First, for energy generated and consumed behind the meter, the order allows only non-tradeable RECs to be minted. These RECs cannot be sold – a significant change in policy for some behind-the-meter resources, which were able to sell RECs into the New York RPS that expired in 2015, and was replaced by a new Clean Energy Standard (CES). Now, owners of onsite DG will only be able to retire such certificates to demonstrate compliance with their own sustainability goals. This represents a significant revenue source for system owners that is no longer available.
For RECs associated with exports, the project owner has only two options – sell them to the local utility at a fixed price (currently set at $24/MWh) for the next 20 years or make a one-time irrevocable choice to keep the RECs and forgo the payment for their environmental value. But if they choose this option, they cannot sell the RECs to someone else. They can only retire them for their own purposes.
These policies taken together remove a significant amount of value from renewable energy projects. In most other states, RECs are treated as the property of the project owners, who are free to trade, sell, or retire them based on their own business plans or sustainability goals. The New York system, in contrast, only recognizes the value of a portion of the output and prohibits any market-based trading or selling of RECs.
As for the non-tradeable certificates that can only be retired by the customer, the order casts doubt on whether they can even be counted toward voluntary sustainability goals. New York’s Clean Energy Standard, which sets a renewable energy requirement of 50% by 2030, has a unique design that counts both utility purchase obligations and voluntary market actions – private renewable purchases for personal or corporate sustainability goals – toward the state’s Clean Energy Standard. This means that as companies and individuals invest their own money in renewables to meet their own sustainability goals, their actions will reduce the need for utilities and other load serving entities to purchase renewable energy to fulfill CES obligations. While it is unclear whether there will be a 1-to-1 replacement, it casts doubt on whether voluntary actions will lead to additional renewable energy generation, as opposed to simply replacing renewable energy that utilities and other load serving entities would have had to have purchased anyway. Given this level of uncertainty over whether voluntary renewable energy purchases will amount to additional greenhouse gas reductions, a key motivation for the voluntary market, the growth prospects of the voluntary market in New York are unclear.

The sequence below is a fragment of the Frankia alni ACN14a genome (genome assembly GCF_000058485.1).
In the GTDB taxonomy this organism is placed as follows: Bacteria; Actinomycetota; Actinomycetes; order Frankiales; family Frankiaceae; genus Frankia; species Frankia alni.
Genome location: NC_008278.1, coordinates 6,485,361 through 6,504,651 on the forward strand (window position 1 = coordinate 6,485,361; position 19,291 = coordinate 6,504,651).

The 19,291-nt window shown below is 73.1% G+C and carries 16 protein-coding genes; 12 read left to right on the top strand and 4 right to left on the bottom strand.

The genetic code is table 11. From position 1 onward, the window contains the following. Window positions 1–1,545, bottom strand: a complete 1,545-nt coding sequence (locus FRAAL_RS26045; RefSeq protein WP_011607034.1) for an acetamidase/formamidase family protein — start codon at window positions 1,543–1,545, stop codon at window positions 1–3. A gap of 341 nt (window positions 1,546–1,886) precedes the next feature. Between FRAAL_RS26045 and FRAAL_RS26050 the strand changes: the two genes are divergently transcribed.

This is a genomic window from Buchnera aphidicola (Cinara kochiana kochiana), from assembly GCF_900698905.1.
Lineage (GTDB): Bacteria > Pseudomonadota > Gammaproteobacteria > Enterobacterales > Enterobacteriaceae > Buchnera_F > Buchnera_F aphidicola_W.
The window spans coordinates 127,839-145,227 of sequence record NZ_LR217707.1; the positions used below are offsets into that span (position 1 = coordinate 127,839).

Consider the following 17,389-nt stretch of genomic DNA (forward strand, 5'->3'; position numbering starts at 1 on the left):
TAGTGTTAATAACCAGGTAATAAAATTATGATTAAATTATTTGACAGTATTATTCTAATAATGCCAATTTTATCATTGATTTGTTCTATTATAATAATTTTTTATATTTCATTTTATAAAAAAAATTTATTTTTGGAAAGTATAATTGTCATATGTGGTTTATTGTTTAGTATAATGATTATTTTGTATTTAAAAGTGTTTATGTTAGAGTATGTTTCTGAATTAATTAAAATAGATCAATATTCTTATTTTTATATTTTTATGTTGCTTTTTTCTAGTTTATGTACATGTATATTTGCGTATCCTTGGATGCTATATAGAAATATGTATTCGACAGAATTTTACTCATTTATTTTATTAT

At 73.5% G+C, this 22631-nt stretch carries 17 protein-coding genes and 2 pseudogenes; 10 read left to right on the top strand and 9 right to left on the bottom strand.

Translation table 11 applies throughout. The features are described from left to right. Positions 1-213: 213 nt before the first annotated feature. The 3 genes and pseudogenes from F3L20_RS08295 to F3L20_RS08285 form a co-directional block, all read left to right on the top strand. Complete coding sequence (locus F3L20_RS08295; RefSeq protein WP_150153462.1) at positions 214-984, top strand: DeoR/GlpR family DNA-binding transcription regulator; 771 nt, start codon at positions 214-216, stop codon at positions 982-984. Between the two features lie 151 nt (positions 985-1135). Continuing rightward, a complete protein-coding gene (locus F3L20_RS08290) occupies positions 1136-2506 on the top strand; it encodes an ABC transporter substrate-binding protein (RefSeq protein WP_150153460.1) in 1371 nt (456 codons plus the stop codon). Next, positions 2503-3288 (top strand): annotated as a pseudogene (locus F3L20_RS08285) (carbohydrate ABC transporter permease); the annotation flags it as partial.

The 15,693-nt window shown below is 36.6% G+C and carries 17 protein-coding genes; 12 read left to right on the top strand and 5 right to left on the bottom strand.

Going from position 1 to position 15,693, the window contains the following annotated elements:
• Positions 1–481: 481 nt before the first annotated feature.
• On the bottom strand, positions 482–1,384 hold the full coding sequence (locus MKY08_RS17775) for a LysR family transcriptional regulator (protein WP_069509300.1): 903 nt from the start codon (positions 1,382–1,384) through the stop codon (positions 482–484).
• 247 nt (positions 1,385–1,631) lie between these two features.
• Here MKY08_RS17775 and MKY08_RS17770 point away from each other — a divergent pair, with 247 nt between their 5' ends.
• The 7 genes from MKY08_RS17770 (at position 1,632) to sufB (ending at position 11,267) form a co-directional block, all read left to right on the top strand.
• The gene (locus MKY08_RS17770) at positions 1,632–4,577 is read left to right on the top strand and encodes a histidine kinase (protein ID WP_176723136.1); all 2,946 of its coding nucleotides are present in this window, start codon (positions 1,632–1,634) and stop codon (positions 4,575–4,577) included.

The severe restrictions on RECs, which we argued against when they were included in the original Commission Staff proposal, have led the Coalition of On-Site Renewable Energy Users and Developers (CORE) – whose members include companies like Bausch & Lomb and Gallagher Bus Service as well as institutions like Cornell University, Rochester Institute of Technology, and SUNY Cortland – to file a petition for rehearing of the order. In their petition, they lay out a host of reasons why the PSC’s approach needs to be modified. We support CORE’s call for rehearing to reopen this issue.
Despite our concerns over the treatment of RECs, we see the New York PSC’s Value of DER Order as a laudable effort to redefine compensation for a grid with a much higher penetration of DER. We will continue to engage on the issue as the Commission considers how to make the value of DER more technology neutral and provide more precise valuation in the next phase of the proceeding.